Here are your brief notes on the North Equatorial Current

As Defiant puts it, the north as well as the south equatorial currents together forms the backbone of the system of currents present in the Atlantic Ocean. The north equatorial current is induced by the northeast-trade winds which drive the tropical waters in a westerly direction.

The north equatorial current receives its water from the currents flowing from the coastal seas of the northwest Africa. The trade winds blowing from the African coast are off-shore winds driving the coastal waters towards the west.

This results in the upwelling of cold and dense water from the intermediate depth of the North Atlantic Ocean. Thus, the trade winds drive the cold water brought down by the Canaries current along the African west coast.

As a matter of fact, the north equatorial current develops all its characteristics as warm and saline ocean current only after it has left the African coast far behind.

The north equatorial current flows in a wide belt with its latitudinal extent from 10°N to 30° N latitude. The motive force behind this current being the northeast trade winds, it affects the water up to a depth of 200 meters.

However, to the south of 20°N latitude the current flows at an average velocity of 15-17 nautical miles per day. But to the north of this latitude the velocity is highly variable.

The most characteristic feature of the north equatorial current is that it is less constant in strength and extent. Its northern boundaries are fluctuating.

According to Schumacher, to the north of 15°N latitude this current, before reaching the Mid-Atlantic Ridge, turning towards right flows towards the north. But after passing over the aforesaid ridge it turns towards the left of its path and starts flowing southward.

Though the Mid-Atlantic Ridge is located 3000 meters below the surface water, yet while crossing it this current deflects more towards the north.

In the western part of the ocean the north equatorial current joins that part of the south equatorial current which flows towards the north after crossing the equator.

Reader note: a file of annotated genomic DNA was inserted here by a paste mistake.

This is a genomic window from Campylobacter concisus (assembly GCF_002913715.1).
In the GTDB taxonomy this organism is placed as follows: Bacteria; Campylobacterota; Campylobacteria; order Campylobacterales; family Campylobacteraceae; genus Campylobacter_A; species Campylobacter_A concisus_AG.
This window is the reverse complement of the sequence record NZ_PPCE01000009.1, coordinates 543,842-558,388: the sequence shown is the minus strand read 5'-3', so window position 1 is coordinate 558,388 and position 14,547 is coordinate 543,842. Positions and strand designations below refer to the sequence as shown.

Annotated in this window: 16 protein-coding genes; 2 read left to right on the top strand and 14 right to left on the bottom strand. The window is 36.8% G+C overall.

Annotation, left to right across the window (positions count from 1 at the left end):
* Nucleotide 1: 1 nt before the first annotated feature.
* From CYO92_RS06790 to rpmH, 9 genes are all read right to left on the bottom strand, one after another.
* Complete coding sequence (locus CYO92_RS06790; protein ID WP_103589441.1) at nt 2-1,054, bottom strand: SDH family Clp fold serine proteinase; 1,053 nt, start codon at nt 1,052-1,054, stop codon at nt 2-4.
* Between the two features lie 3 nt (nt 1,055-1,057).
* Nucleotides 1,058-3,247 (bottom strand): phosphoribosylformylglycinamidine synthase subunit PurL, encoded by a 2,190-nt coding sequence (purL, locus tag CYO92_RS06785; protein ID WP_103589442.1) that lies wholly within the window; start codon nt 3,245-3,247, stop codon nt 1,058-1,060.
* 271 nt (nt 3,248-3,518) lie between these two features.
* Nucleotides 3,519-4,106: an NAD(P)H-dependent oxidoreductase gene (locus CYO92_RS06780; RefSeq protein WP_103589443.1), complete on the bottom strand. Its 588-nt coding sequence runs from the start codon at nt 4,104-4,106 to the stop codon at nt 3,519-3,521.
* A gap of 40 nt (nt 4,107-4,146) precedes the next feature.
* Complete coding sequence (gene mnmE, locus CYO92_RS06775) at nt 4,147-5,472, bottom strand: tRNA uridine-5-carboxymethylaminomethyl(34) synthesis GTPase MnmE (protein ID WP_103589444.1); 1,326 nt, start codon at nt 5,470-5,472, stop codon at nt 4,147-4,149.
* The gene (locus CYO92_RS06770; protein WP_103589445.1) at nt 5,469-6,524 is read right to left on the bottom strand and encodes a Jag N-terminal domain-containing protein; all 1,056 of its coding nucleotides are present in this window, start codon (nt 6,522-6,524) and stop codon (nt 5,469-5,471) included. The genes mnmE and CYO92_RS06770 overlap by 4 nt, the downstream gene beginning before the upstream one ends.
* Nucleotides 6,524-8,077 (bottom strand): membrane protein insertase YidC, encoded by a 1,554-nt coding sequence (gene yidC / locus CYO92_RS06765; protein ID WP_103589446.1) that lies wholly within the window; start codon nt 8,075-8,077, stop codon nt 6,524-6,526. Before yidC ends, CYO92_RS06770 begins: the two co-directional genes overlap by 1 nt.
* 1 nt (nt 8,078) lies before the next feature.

This branch of the south equatorial current brings different water mass. Thus, the mixing of different water masses takes place in this region. The waters in the Caribbean Sea are, therefore, intermediate in character.

After reaching the 60° West longitude the north equatorial current bifurcates into two branches. One branch flows into the Caribbean Sea, while the other flowing to the north of the West Indies joins the first branch near 8°N latitude.

The northern branch of the North Equatorial current which flows along the northern side of the Great Antilles is known as the Antilles Current. It carries water which is similar to that of the Sargasso Sea.

It may be stated that the first branch, as referred to above, flowing through the Caribbean Sea enters into the Gulf of Mexico and fills it with the mixed water mass.

Thus, the water level in the gulf is raised. From the Gulf of Mexico the water returns to the Atlantic Ocean through the Florida Strait. At its narrowest, the Strait is only 80 km wide. Thus, hydraulically a swift current is produced, its velocity being more than 2 m sec.

Flowing out from the Florida Strait a strong surface flow extends from the subtropical region well into middle latitudes. This is loosely called the Gulf Stream.

But according to Iselin, the complete set of western currents comprising the Florida Current (between the Florida Strait and Cape Hatteras), the Gulf Steam proper (between Cape Hatteras and the tail of the Grand Banks), and the North Atlantic Current (the continuation of the Gulf Stream eastward from the Grand Banks), is known as the Gulf Stream System. Thus, the Gulf Stream System comprises the following ocean currents.

(i) Florida Current,

(ii) The Gulf Stream, and

(iii) North Atlantic Current/Drift. These currents will be discussed separately.